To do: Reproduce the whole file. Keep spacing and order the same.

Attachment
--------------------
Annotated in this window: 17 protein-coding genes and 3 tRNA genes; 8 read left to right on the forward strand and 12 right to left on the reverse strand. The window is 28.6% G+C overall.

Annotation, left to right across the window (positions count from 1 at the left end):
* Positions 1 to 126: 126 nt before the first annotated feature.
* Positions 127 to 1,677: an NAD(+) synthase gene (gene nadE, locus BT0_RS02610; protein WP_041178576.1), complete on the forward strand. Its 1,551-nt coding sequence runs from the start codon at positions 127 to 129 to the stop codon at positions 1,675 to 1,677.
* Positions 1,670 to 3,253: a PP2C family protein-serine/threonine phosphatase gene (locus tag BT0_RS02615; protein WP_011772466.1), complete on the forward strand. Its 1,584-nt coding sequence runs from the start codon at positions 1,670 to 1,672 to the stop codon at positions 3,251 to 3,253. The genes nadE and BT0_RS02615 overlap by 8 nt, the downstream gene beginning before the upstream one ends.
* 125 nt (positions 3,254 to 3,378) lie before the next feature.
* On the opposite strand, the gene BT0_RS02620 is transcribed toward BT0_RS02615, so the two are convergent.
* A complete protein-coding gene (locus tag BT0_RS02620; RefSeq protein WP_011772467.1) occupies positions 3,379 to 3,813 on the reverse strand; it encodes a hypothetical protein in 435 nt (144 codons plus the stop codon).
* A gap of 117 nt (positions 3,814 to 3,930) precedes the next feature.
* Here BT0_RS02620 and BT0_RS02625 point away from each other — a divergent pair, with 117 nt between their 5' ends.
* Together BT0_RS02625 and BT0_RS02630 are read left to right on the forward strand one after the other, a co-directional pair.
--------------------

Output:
Annotated in this window: 17 protein-coding genes and 3 tRNA genes; 8 read left to right on the forward strand and 12 right to left on the reverse strand. The window is 28.6% G+C overall.

Annotation, left to right across the window (positions count from 1 at the left end):
* Positions 1 to 126: 126 nt before the first annotated feature.
* Positions 127 to 1,677: an NAD(+) synthase gene (gene nadE, locus BT0_RS02610; protein WP_041178576.1), complete on the forward strand. Its 1,551-nt coding sequence runs from the start codon at positions 127 to 129 to the stop codon at positions 1,675 to 1,677.
* Positions 1,670 to 3,253: a PP2C family protein-serine/threonine phosphatase gene (locus tag BT0_RS02615; protein WP_011772466.1), complete on the forward strand. Its 1,584-nt coding sequence runs from the start codon at positions 1,670 to 1,672 to the stop codon at positions 3,251 to 3,253. The genes nadE and BT0_RS02615 overlap by 8 nt, the downstream gene beginning before the upstream one ends.
* 125 nt (positions 3,254 to 3,378) lie before the next feature.
* On the opposite strand, the gene BT0_RS02620 is transcribed toward BT0_RS02615, so the two are convergent.
* A complete protein-coding gene (locus tag BT0_RS02620; RefSeq protein WP_011772467.1) occupies positions 3,379 to 3,813 on the reverse strand; it encodes a hypothetical protein in 435 nt (144 codons plus the stop codon).
* A gap of 117 nt (positions 3,814 to 3,930) precedes the next feature.
* Here BT0_RS02620 and BT0_RS02625 point away from each other — a divergent pair, with 117 nt between their 5' ends.
* Together BT0_RS02625 and BT0_RS02630 are read left to right on the forward strand one after the other, a co-directional pair.